Of importance to federal agencies that administer healthcare facilities is capturing patient use of dietary supplements (DSs) to avoid potential drug-supplement interactions. Digital technologies, such as use of the electronic medical record and the electronic health record (EHR), are key to monitoring healthcare. The particular electronic software package and the healthcare professional using this software influence how this documentation is recorded. A survey was conducted to determine how information on DSs is being collected, recorded, and processed in EHRs across federal agencies. Four federal agencies providing direct healthcare services to large numbers of men and women in the United States were surveyed on current practices regarding the recording and processing of information on DS use on either an outpatient or inpatient basis. A point of contact for each of the following federal agencies was identified, and a 13-question survey was sent to each for completion: National Institutes of Health Clinical Center, Department of Defense Military Nutrition Committee, Veterans Health Administration Office of Specialty Care Services, and Indian Health Service, Office of Information Technology. All 4 agency representatives completed the survey. No agency used the same EHR software reporting system. Most EHRs have searchable fields that are in a structured format, but some information is free text and allowed entry by multiple members of the healthcare team. Three different medication formulary or drug knowledge databases were used across the agencies. Most agencies using EHR management systems have adequately described procedures for entering and charting information on DSs. The responsibility for charting, however, varies across agencies whether captured by the admitting doctor, nurse, dietitian, or pharmacist. Direct linkage between the pharmacy system and the drug knowledge database is a feature of the EHR for several but not all federal agencies. An unmet need still exists in the EHR to implement DS/drug interaction checks as many DS products have multiple active ingredients and, when taken with other DSs or prescription drugs, increase the likelihood of an adverse event. Establishing common EHR practices could facilitate monitoring the use and potential interactions of DSs with prescribed drugs.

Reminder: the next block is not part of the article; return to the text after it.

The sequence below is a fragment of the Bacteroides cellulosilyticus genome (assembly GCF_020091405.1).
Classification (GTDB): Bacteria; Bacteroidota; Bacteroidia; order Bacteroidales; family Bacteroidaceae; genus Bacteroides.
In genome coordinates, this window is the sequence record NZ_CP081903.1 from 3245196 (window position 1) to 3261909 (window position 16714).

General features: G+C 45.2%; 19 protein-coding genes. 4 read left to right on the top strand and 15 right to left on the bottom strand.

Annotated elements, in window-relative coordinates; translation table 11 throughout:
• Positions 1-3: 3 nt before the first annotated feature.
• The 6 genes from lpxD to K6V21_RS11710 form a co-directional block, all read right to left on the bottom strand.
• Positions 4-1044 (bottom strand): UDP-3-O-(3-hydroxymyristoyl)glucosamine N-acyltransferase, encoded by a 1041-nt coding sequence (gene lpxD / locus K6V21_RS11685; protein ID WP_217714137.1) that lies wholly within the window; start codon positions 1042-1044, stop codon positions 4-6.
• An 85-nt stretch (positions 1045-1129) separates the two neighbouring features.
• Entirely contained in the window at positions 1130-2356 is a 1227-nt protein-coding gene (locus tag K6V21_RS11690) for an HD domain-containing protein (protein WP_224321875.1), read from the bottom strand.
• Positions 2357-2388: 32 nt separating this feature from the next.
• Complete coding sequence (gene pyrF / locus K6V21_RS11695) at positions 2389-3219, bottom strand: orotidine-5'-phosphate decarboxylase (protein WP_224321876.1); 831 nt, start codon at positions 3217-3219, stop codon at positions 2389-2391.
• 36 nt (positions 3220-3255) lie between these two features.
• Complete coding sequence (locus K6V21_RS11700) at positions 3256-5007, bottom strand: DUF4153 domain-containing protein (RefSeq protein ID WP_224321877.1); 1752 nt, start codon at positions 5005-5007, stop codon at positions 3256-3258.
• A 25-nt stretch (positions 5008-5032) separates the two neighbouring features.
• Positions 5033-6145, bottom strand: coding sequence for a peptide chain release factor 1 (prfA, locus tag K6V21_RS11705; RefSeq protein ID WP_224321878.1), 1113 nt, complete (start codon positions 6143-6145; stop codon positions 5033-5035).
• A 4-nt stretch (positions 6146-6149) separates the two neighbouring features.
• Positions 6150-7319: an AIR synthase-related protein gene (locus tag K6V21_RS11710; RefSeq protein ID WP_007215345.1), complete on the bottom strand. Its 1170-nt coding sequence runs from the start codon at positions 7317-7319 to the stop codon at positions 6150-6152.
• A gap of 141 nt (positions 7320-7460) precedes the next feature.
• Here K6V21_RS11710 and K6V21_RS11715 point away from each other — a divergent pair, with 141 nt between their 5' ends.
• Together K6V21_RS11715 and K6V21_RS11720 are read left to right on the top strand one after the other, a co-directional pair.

Rebecca B. Costello, PhD, is a scientific consultant for the Office of Dietary Supplements at the National Institutes of Health and is an adjunct professor at the Uniformed Services University.
Patricia A. Deuster, PhD, MPH, is a professor at the Uniformed Services University and is the Director of the Consortium for Health and Military Performance (CHAMP).
Madeline Michael, MPH, RD, is the Chief of Clinical Nutrition Services in the Nutrition Department at the Clinical Center, National Institutes of Health.
Anne Utech, PhD, RDN, LD, is the National Director for Nutrition and Food Services in the Veterans Health Administration and an assistant professor in the Department of Medicine at Baylor College of Medicine.
This work was supported by the National Institutes of Health Office of Dietary Supplements and the Department of Veterans Affairs, Veterans Health Administration. This is a US Government work and is in the public domain in the United States.
The authors have no conflicts of interest to disclose.
Disclaimer: The opinions or assertions contained herein are the private views of the authors and are not to be construed as official or as reflecting the views of the National Institutes of Health, Uniformed Services University, Department of Defense, or Department of Veterans Affairs.
Correspondence: Rebecca B. Costello, PhD, Office of Dietary Supplements, National Institutes of Health, 6100 Executive Blvd, Room 3B01, MSC 7517, Bethesda, MD 20892-7517 (CostellB@od.nih.gov).